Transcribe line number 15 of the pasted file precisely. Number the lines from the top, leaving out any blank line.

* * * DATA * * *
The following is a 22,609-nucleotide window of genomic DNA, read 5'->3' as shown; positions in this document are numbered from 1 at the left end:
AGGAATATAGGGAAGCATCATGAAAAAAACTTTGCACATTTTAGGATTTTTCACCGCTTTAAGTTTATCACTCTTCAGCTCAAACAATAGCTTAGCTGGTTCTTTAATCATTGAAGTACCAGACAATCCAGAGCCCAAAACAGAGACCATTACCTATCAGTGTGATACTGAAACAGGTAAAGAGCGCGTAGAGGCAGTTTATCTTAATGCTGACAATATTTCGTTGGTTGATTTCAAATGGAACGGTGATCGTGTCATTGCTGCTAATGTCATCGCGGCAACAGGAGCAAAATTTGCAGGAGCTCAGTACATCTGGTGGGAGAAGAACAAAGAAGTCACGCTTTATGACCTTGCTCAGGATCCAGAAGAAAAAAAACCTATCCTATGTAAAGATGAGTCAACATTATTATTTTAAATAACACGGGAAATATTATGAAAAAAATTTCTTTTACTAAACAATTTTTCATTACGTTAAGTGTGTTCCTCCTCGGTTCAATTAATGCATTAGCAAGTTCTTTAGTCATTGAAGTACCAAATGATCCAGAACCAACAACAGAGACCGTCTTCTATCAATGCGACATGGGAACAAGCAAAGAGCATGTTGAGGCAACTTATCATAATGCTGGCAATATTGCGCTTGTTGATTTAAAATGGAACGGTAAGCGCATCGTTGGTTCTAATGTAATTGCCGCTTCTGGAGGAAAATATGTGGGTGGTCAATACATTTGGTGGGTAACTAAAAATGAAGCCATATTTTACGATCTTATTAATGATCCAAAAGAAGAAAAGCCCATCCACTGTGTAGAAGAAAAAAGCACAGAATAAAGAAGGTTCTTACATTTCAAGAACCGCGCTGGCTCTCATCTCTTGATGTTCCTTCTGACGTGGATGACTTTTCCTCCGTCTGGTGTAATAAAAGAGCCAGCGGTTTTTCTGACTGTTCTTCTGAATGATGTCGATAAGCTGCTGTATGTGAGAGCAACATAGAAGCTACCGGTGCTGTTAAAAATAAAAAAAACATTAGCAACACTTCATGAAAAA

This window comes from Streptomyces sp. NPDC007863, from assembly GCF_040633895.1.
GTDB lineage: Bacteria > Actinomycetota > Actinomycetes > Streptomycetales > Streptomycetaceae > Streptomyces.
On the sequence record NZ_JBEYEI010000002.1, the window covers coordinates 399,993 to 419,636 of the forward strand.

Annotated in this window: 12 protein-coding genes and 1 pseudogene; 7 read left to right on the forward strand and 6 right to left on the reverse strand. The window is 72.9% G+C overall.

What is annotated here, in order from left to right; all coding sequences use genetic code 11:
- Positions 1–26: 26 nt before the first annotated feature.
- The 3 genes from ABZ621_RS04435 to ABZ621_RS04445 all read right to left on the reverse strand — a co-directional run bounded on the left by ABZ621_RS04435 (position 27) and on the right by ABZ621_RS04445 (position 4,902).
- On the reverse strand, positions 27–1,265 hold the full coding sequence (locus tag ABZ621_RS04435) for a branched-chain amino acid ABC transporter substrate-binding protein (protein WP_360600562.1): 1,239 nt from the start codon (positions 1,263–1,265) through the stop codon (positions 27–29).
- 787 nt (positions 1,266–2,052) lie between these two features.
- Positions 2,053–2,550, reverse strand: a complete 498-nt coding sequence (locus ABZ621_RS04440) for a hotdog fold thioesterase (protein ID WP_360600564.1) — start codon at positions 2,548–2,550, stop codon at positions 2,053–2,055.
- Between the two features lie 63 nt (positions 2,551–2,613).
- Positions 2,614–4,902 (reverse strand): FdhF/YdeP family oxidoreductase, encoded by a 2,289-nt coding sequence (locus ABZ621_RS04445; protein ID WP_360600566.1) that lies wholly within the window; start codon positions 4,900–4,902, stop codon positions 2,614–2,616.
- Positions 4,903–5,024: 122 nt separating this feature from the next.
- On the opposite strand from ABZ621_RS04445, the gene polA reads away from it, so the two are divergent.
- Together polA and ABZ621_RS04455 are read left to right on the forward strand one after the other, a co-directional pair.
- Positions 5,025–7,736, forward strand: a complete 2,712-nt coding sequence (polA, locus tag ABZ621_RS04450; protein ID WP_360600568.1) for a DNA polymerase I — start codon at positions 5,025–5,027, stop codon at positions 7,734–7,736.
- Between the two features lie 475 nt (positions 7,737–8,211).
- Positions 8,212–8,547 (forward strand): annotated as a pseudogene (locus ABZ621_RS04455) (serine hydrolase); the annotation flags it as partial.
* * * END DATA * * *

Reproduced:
- Positions 4,903–5,024: 122 nt separating this feature from the next.